I-395 traffic
The reversible HOV lanes are in the middle of I-395 in this view north of the Beltway. (Alex Brandon/AP)

The Virginia government and a private partner have reached agreement on another expansion of the HOT lanes network in the D.C. region. This program will take the 95 Express Lanes north eight miles to the D.C. line, replacing the High-Occupancy Vehicle system on Interstate 395 up to the area near the Pentagon.

State Transportation Secretary Aubrey Layne said in an interview that VDOT and the Transurban company are in accord on a plan to add an extra lane to today’s two-lane HOV system while making relatively minor adjustments in the rest of the I-395 set up. Layne informed the local governments of Arlington and Fairfax counties and the city of Alexandria about the plan Friday, and said he was looking forward to working with them on advancing the program to construction in 2017, with an opening two years later.

As was the case with the 95 Express Lanes, which opened in December, drivers who meet the HOV3 rules will be able to travel for free in the I-395 express lanes, as long as they have an E-ZPass Flex transponder switched to the HOV setting. Drivers who don’t meet the three-person carpool standard will have access to these new high-occupancy toll lanes if they are willing to pay a variable toll that rises as high as it takes to maintain free-flowing traffic. Those drivers would pay the toll via E-ZPass.


Chart shows the anticipated impact of the 395 Express Lanes on today’s I-395 HOV system. (Transurban image)

“This proposal is not the same as proposals in the past,” Layne said. The Virginia Department of Transportation had originally planned for the 95 Express Lanes to extend up to the Potomac River, but cut the project off just north of the Capital Beltway after Arlington County filed a lawsuit.

The new plan, Layne said, will guarantee funding for new or enhanced transit service and carpooling along the I-95/395 corridor. It scratches an old plan that would have built a new ramp at the Shirlington interchange on I-395.

The HOV ramp now under construction at Seminary Road, near the Mark Center, still will be for HOV traffic only, even under the HOT lanes plan. The drivers who enter the HOT lanes there will have to meet the HOV rules, so toll payers will be excluded. (They’ve yet to work out exactly how they’re going to do that.)

Next steps

In his letter to the jurisdictions, Layne said: “The Commonwealth and its private partners are committed to a robust public engagement effort. As the project is further developed there will be public meetings in all affected jurisdictions, individual meetings with local homeowner associations and businesses, and ongoing updates and opportunities to provide input.”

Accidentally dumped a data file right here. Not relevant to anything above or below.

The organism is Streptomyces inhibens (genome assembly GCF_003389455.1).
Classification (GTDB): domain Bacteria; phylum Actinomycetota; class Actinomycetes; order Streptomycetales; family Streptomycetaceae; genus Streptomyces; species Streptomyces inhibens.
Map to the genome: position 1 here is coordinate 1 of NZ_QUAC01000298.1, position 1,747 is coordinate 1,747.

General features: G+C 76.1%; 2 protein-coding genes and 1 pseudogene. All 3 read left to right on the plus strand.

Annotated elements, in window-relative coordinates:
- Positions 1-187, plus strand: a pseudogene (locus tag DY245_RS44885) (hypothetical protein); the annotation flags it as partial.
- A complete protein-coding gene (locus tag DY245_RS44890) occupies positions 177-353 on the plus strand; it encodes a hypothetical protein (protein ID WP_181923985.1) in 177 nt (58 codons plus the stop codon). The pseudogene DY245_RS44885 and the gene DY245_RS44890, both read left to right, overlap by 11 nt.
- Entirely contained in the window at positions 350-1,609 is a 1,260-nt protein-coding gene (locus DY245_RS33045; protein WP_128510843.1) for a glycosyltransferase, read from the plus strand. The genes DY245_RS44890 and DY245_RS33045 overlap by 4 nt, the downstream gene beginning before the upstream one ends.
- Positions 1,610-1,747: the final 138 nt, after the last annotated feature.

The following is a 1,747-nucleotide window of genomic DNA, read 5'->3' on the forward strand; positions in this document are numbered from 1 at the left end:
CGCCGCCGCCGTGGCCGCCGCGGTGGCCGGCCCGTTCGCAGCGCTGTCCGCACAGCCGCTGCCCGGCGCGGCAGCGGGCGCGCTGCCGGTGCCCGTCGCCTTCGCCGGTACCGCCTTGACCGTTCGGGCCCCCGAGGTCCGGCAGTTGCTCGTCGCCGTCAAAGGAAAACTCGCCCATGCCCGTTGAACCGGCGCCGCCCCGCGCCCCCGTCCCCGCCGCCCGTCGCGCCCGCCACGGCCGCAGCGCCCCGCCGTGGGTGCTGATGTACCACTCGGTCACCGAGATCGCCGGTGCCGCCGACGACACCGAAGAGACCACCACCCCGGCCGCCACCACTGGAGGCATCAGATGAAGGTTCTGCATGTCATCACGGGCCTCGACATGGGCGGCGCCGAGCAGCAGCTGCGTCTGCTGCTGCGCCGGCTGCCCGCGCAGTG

The state also must begin an environmental assessment on the impact of converting the HOV lanes to HOT lanes. Layne said the state also will begin a study to identify transit, carpool, vanpool and other strategies to improve travel along the corridor. He said these studies would be coordinated with the affected jurisdictions.

Jennifer Aument, Transurban’s general manager for North America, said in a statement: “Our 95 Express Lanes customers are experiencing significant time savings on I-95 and have communicated strong support for extending the lanes to D.C. We are pleased to have an opportunity to work in partnership with VDOT to meet that demand.

“We have worked to refine the design of the project to reduce impacts on surrounding roadways and communities, and are committed to working alongside VDOT to keep residents, commuters and other stakeholders engaged and informed as we move the project forward. By funding improvements through a public-private partnership, we are able to preserve scarce public transportation dollars to be used on other regional priorities and provide a revenue stream for transit that will continue to fund new options for travelers in the I-95 corridor for many years to come.”

While the plan adds a lane in the middle of the interstate, it does not significantly affect the footprint of the highway. Some extra space may be needed for sound walls, Layne said, but the plan does not call for the state to take any private properties.